Tenant FAQs

Help, Advice and Tips for Tenants Renting From Let Leeds

The easiest way to keep up to date is to Register your details. You may be looking for something unusual or specific, if so you may prefer to contact us.

Once you register with us, you'll be sent newly available properties that match your chosen criteria, meaning you'll be the first to see them.

Alternatively, you can also visit our website at any time to view our available properties

Please note, for privacy and security we tend not to advertise all of our properties with 'To-Let' boards.

You can arrange a viewing by completing our contact form or by phone 0113 320 2000 or by using the form on the contact us page

We'll then arrange a convenient appointment to meet you at the property.

We can arrange evening and weekend viewings.

If you fall in love with a property you've just viewed and want to ensure no further viewings are booked, you may like to reserve the property with a 'holding deposit' of £100.

There are no hard and fast rules about what a furnished or unfurnished property would include, however this may give you some idea.

Furnished properties would usually include all the main fixtures, furnishings and fittings, white goods, with lounge and bedroom furniture.

Unfurnished properties would be provided only with such basics as carpets, curtains and light fittings.

Part-furnished homes may include white goods in the kitchen and a few pieces of furniture to start you off, with the ability to make the house your own with your personalised pieces.

An Inventory will take place on the day you're checked into your property so you know exactly what will be included.

You may reserve the property with a holding fee of £200 to take the property off the market whilst the paperwork is completed. This will ensure that no further viewings are booked, whilst the holding fee is completely refundable against the deposit.

Let-Leeds ask you to complete a simple application form, these are available online, or we can email you a copy.

On the application form we will need your personal information and details of your employer and previous Landlord. A name, address (or email address) and phone number would be perfect.

Application form

All adult applicants must fill in an application form. If the property is being let on a Joint Tenancy such as a family or a couple, you can use a single form. Children living at the address should be named on the form. We cannot grant a Tenancy to anyone under 18 years of age due to Legal Restrictions.

Application form

We will need a photocopy of your driving licence or passport. If you are a DSS applicant we will need your National Insurance number and a recent Utility Bill. If you cannot provide sufficient ID please contact us.

Let-Leeds realises that a CCJ (County Court Judgement) doesn't make someone a 'bad' Tenant. We only ask that CCJ's are declared on the application form. This is due to the referencing process as undisclosed CCJs will result in a declined application.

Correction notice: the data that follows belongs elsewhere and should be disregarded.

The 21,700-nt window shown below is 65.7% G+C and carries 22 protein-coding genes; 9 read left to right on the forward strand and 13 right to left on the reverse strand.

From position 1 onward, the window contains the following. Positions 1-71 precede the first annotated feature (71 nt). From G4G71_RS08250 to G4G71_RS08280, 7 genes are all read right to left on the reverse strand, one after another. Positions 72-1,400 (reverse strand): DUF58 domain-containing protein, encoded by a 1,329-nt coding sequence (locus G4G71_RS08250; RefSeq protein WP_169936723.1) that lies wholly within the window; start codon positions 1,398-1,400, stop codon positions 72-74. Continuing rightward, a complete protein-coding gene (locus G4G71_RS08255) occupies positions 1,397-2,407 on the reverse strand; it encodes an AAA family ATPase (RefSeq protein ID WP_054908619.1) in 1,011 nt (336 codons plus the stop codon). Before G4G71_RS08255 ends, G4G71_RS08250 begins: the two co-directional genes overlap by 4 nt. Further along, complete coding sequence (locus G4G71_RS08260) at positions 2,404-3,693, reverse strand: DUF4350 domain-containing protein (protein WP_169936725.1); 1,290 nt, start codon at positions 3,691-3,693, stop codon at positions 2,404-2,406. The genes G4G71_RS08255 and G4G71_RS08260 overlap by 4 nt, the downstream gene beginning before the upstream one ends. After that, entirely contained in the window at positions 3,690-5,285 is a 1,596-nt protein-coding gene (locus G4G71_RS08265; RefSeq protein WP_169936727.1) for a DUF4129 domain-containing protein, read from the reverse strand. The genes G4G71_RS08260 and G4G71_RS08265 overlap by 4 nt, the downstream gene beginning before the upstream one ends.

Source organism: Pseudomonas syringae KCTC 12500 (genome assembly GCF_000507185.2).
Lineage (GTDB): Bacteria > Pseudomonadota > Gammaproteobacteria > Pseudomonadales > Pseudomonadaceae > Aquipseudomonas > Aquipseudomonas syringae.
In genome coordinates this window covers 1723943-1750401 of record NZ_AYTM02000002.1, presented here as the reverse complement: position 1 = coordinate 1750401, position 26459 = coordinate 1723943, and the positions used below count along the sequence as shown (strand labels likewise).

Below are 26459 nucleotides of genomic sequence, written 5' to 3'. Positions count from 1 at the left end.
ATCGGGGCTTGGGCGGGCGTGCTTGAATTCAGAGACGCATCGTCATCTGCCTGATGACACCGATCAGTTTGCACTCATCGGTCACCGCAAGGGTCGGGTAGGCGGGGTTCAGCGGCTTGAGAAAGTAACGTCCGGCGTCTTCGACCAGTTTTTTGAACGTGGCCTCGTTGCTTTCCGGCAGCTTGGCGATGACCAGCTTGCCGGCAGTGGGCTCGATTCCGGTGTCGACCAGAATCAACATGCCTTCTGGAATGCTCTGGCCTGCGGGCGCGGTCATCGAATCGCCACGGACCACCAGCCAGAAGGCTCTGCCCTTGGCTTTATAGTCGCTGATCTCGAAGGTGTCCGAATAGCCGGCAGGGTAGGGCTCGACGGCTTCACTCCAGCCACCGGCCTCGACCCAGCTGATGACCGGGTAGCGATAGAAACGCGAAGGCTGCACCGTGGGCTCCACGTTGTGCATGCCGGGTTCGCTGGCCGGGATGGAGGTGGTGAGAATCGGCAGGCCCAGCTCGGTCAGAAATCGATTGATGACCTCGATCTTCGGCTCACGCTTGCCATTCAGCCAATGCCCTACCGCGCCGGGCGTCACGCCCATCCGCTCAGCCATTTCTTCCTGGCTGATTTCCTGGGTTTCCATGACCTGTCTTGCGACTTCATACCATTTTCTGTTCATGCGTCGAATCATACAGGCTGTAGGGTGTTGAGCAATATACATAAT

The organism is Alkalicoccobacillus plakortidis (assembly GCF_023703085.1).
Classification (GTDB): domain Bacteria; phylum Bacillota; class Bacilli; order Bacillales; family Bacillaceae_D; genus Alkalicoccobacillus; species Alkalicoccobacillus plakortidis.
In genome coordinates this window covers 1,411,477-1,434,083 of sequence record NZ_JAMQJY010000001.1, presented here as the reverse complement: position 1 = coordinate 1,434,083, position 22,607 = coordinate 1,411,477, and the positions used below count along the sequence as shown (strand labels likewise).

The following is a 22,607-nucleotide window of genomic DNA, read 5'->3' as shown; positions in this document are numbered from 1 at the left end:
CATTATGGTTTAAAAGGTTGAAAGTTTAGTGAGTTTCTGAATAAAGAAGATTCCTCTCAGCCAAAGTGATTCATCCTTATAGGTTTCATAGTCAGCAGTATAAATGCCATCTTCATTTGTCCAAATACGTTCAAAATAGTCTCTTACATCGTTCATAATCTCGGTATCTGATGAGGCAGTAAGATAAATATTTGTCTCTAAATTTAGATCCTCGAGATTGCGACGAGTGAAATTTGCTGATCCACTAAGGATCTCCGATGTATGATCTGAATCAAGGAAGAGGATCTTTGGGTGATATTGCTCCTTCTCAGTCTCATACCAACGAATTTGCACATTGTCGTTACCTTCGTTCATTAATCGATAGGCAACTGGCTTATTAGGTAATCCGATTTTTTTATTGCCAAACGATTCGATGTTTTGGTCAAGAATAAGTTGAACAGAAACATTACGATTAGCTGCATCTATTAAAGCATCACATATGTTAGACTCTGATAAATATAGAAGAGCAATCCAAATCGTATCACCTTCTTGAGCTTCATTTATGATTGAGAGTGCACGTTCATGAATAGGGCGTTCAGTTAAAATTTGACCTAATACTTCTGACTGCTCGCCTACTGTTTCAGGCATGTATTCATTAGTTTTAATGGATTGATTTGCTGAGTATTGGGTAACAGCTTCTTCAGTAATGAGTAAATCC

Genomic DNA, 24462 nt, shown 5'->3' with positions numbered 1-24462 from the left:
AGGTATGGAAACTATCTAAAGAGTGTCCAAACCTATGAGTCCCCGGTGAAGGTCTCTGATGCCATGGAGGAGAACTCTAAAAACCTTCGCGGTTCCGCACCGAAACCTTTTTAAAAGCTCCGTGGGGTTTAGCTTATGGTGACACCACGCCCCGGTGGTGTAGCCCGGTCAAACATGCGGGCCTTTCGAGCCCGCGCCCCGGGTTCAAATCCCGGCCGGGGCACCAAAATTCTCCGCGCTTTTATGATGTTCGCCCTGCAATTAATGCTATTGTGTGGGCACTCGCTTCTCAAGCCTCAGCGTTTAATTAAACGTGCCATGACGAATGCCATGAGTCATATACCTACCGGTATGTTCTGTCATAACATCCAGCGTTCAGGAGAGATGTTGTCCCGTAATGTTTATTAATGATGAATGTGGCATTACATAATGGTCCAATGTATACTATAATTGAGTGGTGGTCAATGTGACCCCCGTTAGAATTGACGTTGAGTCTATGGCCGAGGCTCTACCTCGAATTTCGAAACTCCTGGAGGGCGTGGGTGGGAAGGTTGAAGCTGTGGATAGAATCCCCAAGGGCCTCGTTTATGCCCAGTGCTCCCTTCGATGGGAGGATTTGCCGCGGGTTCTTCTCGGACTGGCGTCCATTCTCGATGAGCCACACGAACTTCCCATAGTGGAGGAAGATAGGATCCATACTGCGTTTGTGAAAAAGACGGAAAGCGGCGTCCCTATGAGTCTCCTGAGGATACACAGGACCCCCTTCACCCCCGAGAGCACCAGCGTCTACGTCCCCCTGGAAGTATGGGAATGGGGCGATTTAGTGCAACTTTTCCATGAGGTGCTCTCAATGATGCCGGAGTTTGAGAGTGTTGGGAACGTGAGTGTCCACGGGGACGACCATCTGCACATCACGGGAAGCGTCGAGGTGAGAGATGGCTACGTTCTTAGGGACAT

In fact, we much prefer to contact your previous Landlord for information on whether you have been a decent tenant, paid your rent on time and have left the house in a suitable state. If you have, then you've got nothing to worry about. However, if you haven't got a previous Landlord we will have to carry out a Bank reference instead.

On some occasions a Guarantor will be required to back up your application. This would usually be where you haven't let a property before, if you're under 21 years of age, if you're a student, or if you are not working full time and not supported by the DSS.

If you are offered the opportunity to support your application by supplying a guarantor, your Guarantor must be in full time employment, a resident in the UK for the last 3 years and be a Homeowner.

Once your references have come back ship-shape, we'll then complete the paperwork and the Tenancy Agreements.

We'll contact you to arrange payment of the deposit and formally sign the agreements.

Depending on your timescales and availability of the property we can arrange for you to move in the next day, subject to references and payment of your first months Rent and Deposit if required.

A Tenancy Agreement is a legally binding document which details the obligations and responsibilities of the Tenant and the Landlord.

The majority of our Tenancies are ASTA's or Assured Shorthold Tenancy Agreement's which are recommended and compiled by ARLA.

For student properties the Tenancy Agreement will usually be for 12 months, starting and ending on 1st July.

Professional and Family lettings will be for a minimum of 6 months. Some properties will only be available on a 12 month agreement (ie) some City Centre Apartments

If you would like a longer agreement this can be organised. If you are new to letting property, new to an area, or moving in with someone for the first time we would always recommend a 6 month contract to give you the flexibility if things don't go quite to plan.

As a Landlord, we need some kind of Insurance (such as a deposit) to enable us to sleep well at night, in the knowledge that, if a Tenant doesn't meet their obligations within the Tenancy Agreement such as maintaining the cleanliness and condition of the property, then at least the deposit may cover some of the issues.

A deposit equal to one Months rent is required on all properties before you move in. This will be held with a government backed deposit protection Account. We use the DPS.

In April 2007 the legislation governing the holding of deposits changed. This means all deposits must now be held by a regulated agent, who must be part of an approved or government run deposit scheme. of the

Let-Leeds.com are members of the DPS (Deposit Protection Service) which is a Government approved tenancy deposit protection scheme. Tenancy Deposit Protection (TDP), as set out in the Housing Act 2004, requires that all agents/landlords protect their tenants' deposits under a statutory tenancy deposit scheme within 14 days of receiving a deposit.

The DPS will safeguard that deposit throughout the period of the tenancy and repay the funds to the appropriate parties in accordance with their instructions at the end of the tenancy period. The scheme is supported by a dedicated call centre and an independent Alternative Dispute Resolution (ADR) service.

Pets can sometimes be allowed in our managed properties, in all circumstances the Tenant must gain permission in writing from the Agent or the Landlord prior to a pet being introduced to the property.